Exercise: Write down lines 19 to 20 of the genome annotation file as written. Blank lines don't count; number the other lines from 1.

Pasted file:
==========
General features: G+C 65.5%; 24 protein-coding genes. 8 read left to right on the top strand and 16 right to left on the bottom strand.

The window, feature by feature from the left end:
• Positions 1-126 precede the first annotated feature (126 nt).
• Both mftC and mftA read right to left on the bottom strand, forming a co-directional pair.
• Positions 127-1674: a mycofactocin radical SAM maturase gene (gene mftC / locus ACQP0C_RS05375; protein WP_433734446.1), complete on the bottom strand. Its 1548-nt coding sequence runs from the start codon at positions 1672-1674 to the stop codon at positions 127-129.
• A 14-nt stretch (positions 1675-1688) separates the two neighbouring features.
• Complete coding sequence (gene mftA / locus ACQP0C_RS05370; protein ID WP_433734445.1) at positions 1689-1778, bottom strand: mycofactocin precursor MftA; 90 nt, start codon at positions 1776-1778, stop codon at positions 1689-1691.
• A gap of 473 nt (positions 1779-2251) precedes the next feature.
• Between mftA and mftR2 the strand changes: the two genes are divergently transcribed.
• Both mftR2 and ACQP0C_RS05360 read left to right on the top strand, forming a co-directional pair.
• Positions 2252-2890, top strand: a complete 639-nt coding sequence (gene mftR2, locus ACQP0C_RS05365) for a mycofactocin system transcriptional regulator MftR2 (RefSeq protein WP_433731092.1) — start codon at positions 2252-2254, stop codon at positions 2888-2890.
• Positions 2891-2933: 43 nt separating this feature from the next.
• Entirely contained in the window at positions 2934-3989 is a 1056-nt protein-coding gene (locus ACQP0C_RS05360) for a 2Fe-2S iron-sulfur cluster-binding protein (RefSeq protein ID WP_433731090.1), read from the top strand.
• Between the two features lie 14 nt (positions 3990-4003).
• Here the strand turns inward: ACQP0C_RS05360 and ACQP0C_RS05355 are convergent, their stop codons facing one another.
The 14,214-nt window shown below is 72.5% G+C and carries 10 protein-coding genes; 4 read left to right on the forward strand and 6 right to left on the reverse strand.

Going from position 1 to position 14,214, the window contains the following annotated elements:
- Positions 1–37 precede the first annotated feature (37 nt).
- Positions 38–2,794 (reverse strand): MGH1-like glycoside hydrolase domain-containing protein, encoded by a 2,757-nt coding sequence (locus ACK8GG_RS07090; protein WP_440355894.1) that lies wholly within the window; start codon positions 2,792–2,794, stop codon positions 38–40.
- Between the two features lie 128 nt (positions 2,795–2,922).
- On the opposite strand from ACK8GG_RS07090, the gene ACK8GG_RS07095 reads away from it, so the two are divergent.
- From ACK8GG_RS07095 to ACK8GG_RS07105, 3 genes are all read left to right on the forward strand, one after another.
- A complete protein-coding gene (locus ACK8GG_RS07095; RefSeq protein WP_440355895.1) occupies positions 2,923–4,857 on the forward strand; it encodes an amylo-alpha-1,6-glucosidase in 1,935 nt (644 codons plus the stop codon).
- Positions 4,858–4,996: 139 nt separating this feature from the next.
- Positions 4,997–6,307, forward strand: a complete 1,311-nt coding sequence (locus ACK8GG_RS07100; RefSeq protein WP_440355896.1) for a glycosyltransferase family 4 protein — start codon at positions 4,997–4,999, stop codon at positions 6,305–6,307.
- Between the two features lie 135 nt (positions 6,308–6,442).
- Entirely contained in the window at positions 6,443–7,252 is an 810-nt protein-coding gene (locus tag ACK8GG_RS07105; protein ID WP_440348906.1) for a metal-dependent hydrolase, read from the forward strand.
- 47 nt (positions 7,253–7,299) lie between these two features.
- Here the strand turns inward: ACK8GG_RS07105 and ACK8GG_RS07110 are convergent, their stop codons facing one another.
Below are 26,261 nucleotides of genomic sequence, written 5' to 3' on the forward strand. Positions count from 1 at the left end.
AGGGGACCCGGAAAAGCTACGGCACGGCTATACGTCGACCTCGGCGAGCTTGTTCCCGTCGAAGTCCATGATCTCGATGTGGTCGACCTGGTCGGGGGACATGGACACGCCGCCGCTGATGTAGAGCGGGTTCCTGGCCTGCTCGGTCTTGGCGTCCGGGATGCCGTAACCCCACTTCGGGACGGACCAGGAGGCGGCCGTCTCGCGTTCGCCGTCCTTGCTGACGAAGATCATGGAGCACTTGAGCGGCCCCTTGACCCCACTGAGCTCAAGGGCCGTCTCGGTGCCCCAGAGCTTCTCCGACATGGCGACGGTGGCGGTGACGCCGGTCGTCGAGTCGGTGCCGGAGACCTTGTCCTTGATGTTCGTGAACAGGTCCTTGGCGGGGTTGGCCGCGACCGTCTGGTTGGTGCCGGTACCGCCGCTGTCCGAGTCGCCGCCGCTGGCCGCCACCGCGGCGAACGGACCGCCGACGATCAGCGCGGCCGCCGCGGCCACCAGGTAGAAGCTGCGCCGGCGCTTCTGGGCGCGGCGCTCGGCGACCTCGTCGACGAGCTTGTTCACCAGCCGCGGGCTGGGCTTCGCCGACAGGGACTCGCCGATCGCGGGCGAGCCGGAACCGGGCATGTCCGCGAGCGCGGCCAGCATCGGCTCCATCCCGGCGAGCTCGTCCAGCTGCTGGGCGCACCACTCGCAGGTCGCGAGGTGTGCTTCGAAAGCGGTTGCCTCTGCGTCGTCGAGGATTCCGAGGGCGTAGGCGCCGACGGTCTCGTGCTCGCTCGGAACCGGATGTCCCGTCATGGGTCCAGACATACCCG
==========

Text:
- Positions 38–2,794 (reverse strand): MGH1-like glycoside hydrolase domain-containing protein, encoded by a 2,757-nt coding sequence (locus ACK8GG_RS07090; protein WP_440355894.1) that lies wholly within the window; start codon positions 2,792–2,794, stop codon positions 38–40.
- Between the two features lie 128 nt (positions 2,795–2,922).